Through Colby College’s Maine Aspirations program, volunteers provide elementary, middle, and high school students with an early look at the college experience. Sarah Rossien ’19, Linde Family Foundation Educational Intern, discusses the role of the Museum in this initiative.
“NO ONE SHOULD BE GUARANTEED SUCCESS . . . BUT EVERYONE SHOULD HAVE A FAIR CHANCE TO SUCCEED.” – SENATOR GEORGE J. MITCHELL
Former United States senator George Mitchell grew up in Waterville, Maine, as the son of immigrants. Although his parents were poor, they used scholarships and financial aid to ensure that all of their children attended college. Mitchell has said that he “owes everything to [his] parents and their devotion and drive to see to it that their children had the education which led to opportunities that they never were able to have.” However, not all children in Maine are fortunate enough to have parents who encourage college attendance. In 2013, the Maine Department of Education and the Mitchell Institute reported that only 62.1 percent of Maine public high-school graduates enrolled directly into college. While this number has increased over the past decade, Maine is still in the bottom tenth percentile in the country. Some possible barriers to college enrollment include unfamiliarity with what college entails, the college application process, and the way to pay for it, and lack of knowledge about the many resources that are available on college campuses to support learning and later job acquisition.
From the Mitchell Institute, a figure representing college enrollment rates from 2006 to 2013
With the introduction of Aspirations Tours, the Colby College Museum of Art has made an effort to decrease the real and perceived challenges to attending college. Aspirations Tours are campus tours targeted toward third- through ninth-grade students. The tours provide an overview of college life and answer questions regarding the application process, financial aid, majors and minors, campus resources, extracurricular activities, and living on campus. The tours give a general idea of college life that can be applied to any institution, not just Colby. Current Colby student docents conduct the tours, so visiting students get a firsthand perspective on what college life is actually like.
Dr. Jacquelynne S. Eccles, professor of psychology, education, and women’s studies at the University of Michigan in Ann Arbor, argues that adult ambitions take root during middle childhood and early adolescence: “The years between six and fourteen . . . are a time of important developmental advances that establish children’s sense of identity. During these years, children make strides toward adulthood by becoming competent, independent, self-aware, and involved in the world beyond their families.”
That is why the Colby College Museum of Art has chosen third- through ninth-grade students as their audience for Aspirations Tours. It is during these grades that young people often begin to think about what their adult lives could be like. Aspirations Tours are meant to increase Maine’s college enrollment rates by exposing young students to a life they may have never considered.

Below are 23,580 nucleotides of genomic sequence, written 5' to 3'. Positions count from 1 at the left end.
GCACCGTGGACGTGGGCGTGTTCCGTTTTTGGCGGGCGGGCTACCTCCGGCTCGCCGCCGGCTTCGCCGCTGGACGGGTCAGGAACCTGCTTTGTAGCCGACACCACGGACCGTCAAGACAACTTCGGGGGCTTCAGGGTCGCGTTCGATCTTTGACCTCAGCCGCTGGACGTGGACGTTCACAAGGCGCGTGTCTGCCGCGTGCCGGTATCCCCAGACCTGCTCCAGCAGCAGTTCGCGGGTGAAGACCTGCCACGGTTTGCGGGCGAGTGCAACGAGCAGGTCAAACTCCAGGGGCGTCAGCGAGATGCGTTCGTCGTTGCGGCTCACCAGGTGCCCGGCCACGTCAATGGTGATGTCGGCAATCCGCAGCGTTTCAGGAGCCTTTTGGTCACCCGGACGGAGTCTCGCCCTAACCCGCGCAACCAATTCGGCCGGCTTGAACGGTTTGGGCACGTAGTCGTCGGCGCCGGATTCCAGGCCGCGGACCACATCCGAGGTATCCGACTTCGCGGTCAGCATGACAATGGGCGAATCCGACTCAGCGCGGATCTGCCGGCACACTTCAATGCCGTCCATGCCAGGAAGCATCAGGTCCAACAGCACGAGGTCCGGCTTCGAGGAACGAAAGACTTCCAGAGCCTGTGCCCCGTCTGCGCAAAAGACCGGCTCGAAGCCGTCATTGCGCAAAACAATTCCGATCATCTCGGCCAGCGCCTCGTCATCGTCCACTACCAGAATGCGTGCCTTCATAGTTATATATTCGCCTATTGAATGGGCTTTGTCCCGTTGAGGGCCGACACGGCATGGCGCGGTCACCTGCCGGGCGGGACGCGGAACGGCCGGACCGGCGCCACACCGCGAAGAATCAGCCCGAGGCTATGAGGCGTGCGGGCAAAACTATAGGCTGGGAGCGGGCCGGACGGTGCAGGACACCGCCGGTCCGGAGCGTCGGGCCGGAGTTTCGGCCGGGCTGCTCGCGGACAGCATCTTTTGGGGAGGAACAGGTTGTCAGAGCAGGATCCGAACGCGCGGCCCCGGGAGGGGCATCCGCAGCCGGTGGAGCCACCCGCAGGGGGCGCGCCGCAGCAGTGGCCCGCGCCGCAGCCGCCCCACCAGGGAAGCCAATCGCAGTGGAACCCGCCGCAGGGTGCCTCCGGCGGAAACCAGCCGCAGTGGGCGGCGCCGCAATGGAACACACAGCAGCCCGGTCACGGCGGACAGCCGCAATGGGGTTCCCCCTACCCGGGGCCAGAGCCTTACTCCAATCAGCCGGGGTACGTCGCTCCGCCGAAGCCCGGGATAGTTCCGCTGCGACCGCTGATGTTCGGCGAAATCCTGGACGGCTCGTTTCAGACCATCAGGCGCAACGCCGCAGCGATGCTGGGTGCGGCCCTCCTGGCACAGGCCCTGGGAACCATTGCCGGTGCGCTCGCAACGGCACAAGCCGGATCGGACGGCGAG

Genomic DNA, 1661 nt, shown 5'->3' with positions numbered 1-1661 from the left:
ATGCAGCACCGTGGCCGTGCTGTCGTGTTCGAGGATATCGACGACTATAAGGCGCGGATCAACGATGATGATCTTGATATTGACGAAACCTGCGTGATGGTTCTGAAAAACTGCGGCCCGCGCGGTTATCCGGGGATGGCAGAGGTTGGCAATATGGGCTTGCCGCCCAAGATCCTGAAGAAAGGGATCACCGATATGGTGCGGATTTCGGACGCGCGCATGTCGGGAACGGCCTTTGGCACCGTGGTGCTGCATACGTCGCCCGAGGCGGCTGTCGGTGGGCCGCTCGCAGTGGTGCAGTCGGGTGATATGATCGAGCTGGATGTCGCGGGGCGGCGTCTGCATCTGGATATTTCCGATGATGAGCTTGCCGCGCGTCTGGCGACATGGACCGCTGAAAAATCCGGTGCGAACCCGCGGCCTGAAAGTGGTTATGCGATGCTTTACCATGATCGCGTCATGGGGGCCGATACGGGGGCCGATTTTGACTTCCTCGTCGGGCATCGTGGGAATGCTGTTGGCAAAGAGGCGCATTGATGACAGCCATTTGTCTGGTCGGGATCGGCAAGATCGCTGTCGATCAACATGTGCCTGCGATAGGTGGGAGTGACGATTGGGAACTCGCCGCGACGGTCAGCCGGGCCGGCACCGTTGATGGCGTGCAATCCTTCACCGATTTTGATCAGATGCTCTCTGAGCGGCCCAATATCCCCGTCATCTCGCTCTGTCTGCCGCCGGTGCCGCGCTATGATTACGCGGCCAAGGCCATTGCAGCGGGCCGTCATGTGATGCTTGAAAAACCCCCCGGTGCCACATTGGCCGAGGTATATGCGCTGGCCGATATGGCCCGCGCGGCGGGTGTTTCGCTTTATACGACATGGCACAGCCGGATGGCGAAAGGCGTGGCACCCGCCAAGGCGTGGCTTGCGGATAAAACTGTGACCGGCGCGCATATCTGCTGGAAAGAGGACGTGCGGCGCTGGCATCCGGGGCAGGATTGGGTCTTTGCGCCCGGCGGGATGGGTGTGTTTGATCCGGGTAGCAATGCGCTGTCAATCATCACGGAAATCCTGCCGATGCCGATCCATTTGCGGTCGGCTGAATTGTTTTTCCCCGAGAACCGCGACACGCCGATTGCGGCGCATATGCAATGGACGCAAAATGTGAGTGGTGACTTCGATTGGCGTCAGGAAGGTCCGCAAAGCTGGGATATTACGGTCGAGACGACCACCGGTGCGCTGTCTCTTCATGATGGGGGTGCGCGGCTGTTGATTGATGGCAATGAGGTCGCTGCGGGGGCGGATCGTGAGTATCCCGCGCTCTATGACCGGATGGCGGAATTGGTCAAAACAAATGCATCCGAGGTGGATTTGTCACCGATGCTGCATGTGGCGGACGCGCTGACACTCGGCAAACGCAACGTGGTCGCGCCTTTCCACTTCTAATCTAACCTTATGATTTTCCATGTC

School groups can come to the Colby College Museum of Art for a Museum tour and also choose two of the following: a studio workshop, a sketching activity in the galleries, and an Aspirations Tour. This variety of activities allows for multimodal learning; students look, listen, create, and explore. Over the course of the past two school years (2015–2017), the Colby College Museum of Art has given sixty-three Aspirations Tours to eight hundred and fifty students from seventeen different schools. Aspirations Tour leader and first-generation college student Emily Carter says, “Aspirations Tours help kids become acquainted with college in a way that doesn’t make it sound scary or intimidating. Often, first-generation college students don’t know where to start. I know I didn’t. These tours have the potential to change the minds of students who maybe never thought college would be right for them or accessible to them.”
Aspirations Tours at the Museum of Art offer unique opportunities for prospective students to better understand the college experience and engage in creative learning.
The goal of these tours is to get more Maine students thinking about college and to contribute to Colby College’s actions in revitalizing Waterville. The Museum sees approximately four thousand school visitors every year. Bringing in so many K–12 students creates a unique opportunity for the Museum to serve them in another way. The Aspirations Tours specifically target the children of Maine and are intended to attract more people from the Waterville and surrounding communities onto the Hill. The college is currently making efforts to get Colby students, faculty, and parents into downtown Waterville with the building of a new dorm and boutique hotel. The combination of the college’s work to bring Colby students into downtown Waterville and the Museum’s efforts to bring local students onto Colby’s campus will strengthen ties and build a brighter future for Central Maine.